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Where did animals with tail weapons go? U of T expert does the research

Illustration of ankylosaurus (De Agostini Picture Library/De Agostini/Getty Images)

Why is it that many dinosaurs had formidable tail weapons – such as the ankylosaurus, with its clubbed tail, and the stegosaurus, with its spear-like spikes – but animals today do not?

Victoria Arbour, a paleontologist at the University of Toronto and the ROM, decided to figure out why. With Lindsay Zanno, a paleontologist from North Carolina State University, the researcher compiled data about nearly 300 mammals, reptiles, birds and dinosaurs, both extinct and living, looking for commonalities, according to a report in the New York Times.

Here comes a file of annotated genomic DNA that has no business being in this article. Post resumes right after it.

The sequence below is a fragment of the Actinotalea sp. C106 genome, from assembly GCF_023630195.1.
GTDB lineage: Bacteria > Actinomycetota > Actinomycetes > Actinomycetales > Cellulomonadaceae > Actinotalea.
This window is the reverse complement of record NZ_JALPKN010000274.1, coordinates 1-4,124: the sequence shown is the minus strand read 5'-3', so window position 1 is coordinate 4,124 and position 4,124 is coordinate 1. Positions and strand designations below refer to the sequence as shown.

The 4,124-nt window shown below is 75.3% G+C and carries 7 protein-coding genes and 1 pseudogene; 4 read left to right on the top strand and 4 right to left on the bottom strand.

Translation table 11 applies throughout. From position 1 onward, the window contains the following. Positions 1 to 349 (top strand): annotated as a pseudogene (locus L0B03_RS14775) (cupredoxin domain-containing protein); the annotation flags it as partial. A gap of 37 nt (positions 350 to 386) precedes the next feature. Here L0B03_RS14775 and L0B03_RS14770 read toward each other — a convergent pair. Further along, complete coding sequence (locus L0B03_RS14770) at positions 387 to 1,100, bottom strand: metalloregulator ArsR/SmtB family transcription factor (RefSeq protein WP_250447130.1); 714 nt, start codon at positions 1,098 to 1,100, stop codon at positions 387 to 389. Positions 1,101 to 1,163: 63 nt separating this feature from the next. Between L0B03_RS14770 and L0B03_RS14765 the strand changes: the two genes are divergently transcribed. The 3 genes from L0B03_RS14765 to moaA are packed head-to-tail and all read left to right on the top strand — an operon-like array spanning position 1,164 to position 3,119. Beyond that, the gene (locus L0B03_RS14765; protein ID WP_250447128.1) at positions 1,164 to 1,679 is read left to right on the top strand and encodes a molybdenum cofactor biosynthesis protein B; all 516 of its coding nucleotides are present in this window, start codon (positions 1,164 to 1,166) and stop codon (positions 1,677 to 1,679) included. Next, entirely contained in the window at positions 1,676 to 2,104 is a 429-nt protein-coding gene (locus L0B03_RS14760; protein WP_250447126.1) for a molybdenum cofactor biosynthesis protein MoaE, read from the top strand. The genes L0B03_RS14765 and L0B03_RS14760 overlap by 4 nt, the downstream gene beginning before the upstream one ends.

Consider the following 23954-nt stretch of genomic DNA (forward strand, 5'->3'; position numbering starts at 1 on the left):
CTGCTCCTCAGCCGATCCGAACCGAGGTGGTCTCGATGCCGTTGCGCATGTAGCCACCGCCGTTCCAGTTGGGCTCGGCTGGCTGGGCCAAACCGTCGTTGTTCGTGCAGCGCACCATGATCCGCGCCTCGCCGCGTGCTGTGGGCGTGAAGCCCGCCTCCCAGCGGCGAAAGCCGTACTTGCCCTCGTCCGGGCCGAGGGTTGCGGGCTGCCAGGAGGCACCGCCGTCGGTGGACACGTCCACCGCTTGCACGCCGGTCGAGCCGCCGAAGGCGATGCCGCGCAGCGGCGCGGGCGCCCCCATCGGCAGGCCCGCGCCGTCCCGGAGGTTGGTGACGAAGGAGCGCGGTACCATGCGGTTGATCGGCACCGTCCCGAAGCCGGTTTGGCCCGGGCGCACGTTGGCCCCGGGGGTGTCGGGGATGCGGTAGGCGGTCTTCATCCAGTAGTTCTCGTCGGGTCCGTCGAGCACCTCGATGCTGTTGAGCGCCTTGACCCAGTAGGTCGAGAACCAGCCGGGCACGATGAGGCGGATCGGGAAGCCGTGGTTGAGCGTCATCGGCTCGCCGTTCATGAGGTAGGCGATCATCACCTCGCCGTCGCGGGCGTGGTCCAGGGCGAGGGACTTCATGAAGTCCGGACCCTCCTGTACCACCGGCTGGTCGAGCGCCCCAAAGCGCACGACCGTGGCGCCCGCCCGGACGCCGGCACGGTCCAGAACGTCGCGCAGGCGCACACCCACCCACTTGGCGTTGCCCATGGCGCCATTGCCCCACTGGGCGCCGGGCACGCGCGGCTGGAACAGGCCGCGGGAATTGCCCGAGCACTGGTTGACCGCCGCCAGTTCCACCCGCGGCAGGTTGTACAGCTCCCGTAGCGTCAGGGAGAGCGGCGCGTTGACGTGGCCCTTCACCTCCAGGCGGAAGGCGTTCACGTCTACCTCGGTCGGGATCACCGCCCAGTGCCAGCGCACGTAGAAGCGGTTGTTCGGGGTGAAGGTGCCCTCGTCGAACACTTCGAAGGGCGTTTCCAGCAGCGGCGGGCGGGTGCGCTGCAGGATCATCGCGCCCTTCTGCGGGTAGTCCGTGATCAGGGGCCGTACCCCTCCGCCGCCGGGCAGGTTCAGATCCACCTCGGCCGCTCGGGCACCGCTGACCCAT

The Times reports that the team identified three characteristics in land-dwelling mammals, reptiles and nonavian dinosaurs that may be linked with evolving bony tail weapons: being large (the size of a mountain goat or bigger), eating plants and already having an armoured body.  

“That’s a really rare combination no matter what time period you’re looking at,” Arbour told the Times.

The research was published Wednesday in the Proceedings of the Royal Society B.

Many modern animals that use tails as weapons – like porcupines – have tails made of keratin, not bone. Modern lizards like iguanas, which can lash their tails, do not have spikes.

Read the full New York Times report

Read the research